August 26, 2015
Do you wear your stress on your sleeve, as a badge of your professional honor?
By Warren Holleman
Hard work is a virtue. Caring deeply about the quality of our work is a virtue. If you’re in the health professions, the helping professions, the teaching professions, or any other service profession, your “work” is people. Your job is to help people. Caring deeply about the quality of your work means you care deeply about people. That’s a good thing.
But somewhere along the way we wandered off course. We developed the mistaken impression that it’s a virtue to wear that hard work, and the stress that goes with it, as badges of our professional honor. That in order to consider ourselves important, we need to wear it on our sleeves.
Here are a few examples:
Scenario 1: You pass a colleague in the hallway. He’s walking like somebody who’s headed to the bathroom and worried he won’t make it. But you know he’s really just going to the break room for a cup of coffee. You smile and ask how he’s doing. He barely slows down: “Busy day! We’ll talk later . . .” And he zips on by, looking very stressed but also very important. You’re supposed to think, “Wow, he’s somebody important.” But today all you can think is, “What an asshole.”
Scenario 2: You arrive a few minutes early for a meeting. You’re having a pleasant conversation with your colleagues, catching up on work, family, lives. Everyone is feeling relaxed. Then there’s a commotion at the door, somebody rushes in, plops down noisily in her chair, and goes into a manic recital of all the urgent tasks on her “To Do” list. You’re supposed to admire her for being so essential and show sympathy for her stress, but really you just want to tell her to get over herself and chill.
Scenario 3: You’re a nurse in a large hospital. You’ve been caring for Dr. A’s patient and you’re not clear about a couple of things you need to do. You page Dr. A, and instead of taking the time to answer your questions in a clear and professional manner, she is “short” with you and leaves you feeling more confused than ever, not to mention disrespected, humiliated, marginalized, and angry. A couple hours later you see Dr. A, and she starts to apologize but then goes into a speech about how busy she is and how she has to be efficient with her time. You feign empathy, but, in truth, you are pissed because it’s obvious she doesn’t give a damn about your time or your efficiency. Not to mention your self-esteem, your feelings, or your job satisfaction.
Have you ever noticed how often we tell each other how busy we are? Usually we say it with our words, but sometimes we say it just by the way we rush from one thing to another. Or the way we check our cell phones for email every 5 minutes. With that look of consternation (or is it constipation?) on our faces.
It looks and sounds like we’re busy with very important things to do. And we are. But why the need to advertise? If we took an honest look inside, we’d see what’s really going on. Anxiety. Insecurity. Fear. Throw in a pinch of anger and frustration, and you’ve got a recipe for disaster. You’ve heard about “Breaking Bad”? I call this “Working Bad.”
(Full disclosure: I know this first-hand, because the person I’m describing is me, at least the way I was a few years ago.)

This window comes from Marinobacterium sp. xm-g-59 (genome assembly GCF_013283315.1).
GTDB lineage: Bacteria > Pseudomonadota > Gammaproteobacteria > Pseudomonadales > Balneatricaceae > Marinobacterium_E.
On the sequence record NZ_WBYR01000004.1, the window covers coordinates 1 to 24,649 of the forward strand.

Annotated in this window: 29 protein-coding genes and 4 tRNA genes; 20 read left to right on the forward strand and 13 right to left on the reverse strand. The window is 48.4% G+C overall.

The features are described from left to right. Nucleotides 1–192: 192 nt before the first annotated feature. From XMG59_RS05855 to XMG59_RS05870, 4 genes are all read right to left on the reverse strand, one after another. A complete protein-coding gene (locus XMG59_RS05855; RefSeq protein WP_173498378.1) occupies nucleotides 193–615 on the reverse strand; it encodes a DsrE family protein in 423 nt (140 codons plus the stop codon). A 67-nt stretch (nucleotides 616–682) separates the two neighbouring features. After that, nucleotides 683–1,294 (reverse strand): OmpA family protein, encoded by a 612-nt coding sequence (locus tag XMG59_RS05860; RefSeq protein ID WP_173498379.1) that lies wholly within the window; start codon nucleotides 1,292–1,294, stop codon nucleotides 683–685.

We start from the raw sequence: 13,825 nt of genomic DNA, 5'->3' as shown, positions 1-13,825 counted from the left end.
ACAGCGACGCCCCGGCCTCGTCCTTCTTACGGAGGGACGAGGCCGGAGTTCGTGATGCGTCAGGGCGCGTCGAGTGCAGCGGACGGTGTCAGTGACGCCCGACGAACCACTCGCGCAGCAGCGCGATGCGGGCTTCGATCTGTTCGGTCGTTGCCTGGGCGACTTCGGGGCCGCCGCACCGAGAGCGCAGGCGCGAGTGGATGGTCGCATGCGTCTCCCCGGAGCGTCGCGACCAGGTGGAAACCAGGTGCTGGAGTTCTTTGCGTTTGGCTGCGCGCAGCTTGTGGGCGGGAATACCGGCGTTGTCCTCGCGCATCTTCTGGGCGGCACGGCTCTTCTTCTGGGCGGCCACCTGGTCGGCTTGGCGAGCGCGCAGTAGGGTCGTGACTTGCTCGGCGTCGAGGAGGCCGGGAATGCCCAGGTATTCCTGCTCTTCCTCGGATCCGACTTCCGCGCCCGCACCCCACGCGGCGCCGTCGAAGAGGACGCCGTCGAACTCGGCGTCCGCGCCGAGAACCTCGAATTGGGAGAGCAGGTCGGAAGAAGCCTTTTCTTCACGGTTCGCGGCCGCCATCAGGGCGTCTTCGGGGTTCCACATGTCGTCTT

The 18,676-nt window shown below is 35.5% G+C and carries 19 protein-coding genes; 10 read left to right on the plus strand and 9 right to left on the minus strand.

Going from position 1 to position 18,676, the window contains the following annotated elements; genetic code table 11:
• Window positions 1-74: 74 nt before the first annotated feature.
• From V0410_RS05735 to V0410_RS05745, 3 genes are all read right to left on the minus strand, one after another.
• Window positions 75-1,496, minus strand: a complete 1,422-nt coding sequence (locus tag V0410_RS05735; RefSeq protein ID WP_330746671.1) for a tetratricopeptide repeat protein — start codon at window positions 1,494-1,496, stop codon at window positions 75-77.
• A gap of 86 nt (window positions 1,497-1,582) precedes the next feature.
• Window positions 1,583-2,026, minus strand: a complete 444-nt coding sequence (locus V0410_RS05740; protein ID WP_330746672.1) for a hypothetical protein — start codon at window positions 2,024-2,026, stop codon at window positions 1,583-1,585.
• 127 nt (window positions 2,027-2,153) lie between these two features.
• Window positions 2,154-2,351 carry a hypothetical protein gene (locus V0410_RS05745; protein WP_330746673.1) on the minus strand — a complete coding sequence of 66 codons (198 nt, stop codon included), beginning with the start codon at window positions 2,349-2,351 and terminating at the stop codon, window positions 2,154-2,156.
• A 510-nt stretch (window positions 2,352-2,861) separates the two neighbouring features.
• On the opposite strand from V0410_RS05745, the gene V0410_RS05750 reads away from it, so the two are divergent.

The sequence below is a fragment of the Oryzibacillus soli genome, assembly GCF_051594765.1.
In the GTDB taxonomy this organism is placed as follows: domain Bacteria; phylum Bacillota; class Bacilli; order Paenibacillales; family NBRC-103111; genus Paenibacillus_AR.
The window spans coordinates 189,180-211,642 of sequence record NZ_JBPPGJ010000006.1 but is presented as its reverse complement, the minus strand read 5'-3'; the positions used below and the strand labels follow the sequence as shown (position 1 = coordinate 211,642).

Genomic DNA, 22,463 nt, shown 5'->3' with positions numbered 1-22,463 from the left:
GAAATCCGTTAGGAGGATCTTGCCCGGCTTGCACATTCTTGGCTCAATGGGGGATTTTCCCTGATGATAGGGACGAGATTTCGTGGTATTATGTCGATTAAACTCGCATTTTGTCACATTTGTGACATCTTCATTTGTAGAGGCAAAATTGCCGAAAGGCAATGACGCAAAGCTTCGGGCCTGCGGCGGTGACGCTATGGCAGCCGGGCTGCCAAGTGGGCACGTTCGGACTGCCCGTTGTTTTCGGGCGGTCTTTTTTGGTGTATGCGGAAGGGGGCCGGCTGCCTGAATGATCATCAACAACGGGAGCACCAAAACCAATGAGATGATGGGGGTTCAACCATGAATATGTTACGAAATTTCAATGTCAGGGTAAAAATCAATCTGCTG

So, you’re wearing this badge that says: “Hey, look at me! I’m so busy! I’m so important!” Have you ever considered the possibility that this is a cry for help? Or a florid symptom of an insidious, underlying disease? It signals to all the world you’re working worried. Working frustrated. Working angry. In other words, you’re Working Bad.
Don’t get me wrong. We all have a valid need to be needed. We all need to feel as though our work is making a positive difference. That our jobs have meaning and our lives matter. We all also need to pay attention, to be conscientious, to care about the quality of our work, and in that sense to “worry” to an appropriate extent. And, when we do slip over the edge into anxiety, fear, and insecurity, or into frustration, irritability, and anger, we have a legitimate need to process these feelings and to sublimate them into something constructive.
But there are better ways to do this than to talk about how busy we are, to walk like we’re always running late to something, or to stress over every little thing. And there are better ways to tell our co-workers we’re feeling dis-stressed than to walk right over them, to walk right past them, or to treat them like they are merely items on our “to do” list.
Here’s a tip: Take a few minutes each week to reflect with your co-workers and friends about why you do the work you do, and whether your work is making the world a better place. Be sure you (a) talk and (b) listen. If you find yourself only talking or only listening, something’s going on that you need to pay attention to.
Here’s another: Get together with 2 or 3 of your most trusted co-workers and video-tape each other “acting” the way you do when you are most stressed and most likely to wear that stress on your sleeve. (E.g. the way you walk down the hall, they way you enter a meeting, the way you check your cell phone for messages.) Have some fun making fun of yourselves. By deliberately “performing” your problem behavior, you’ll prove to yourself and your work-mates that it is what it is: just an act. And therefore that you can also choose to act differently!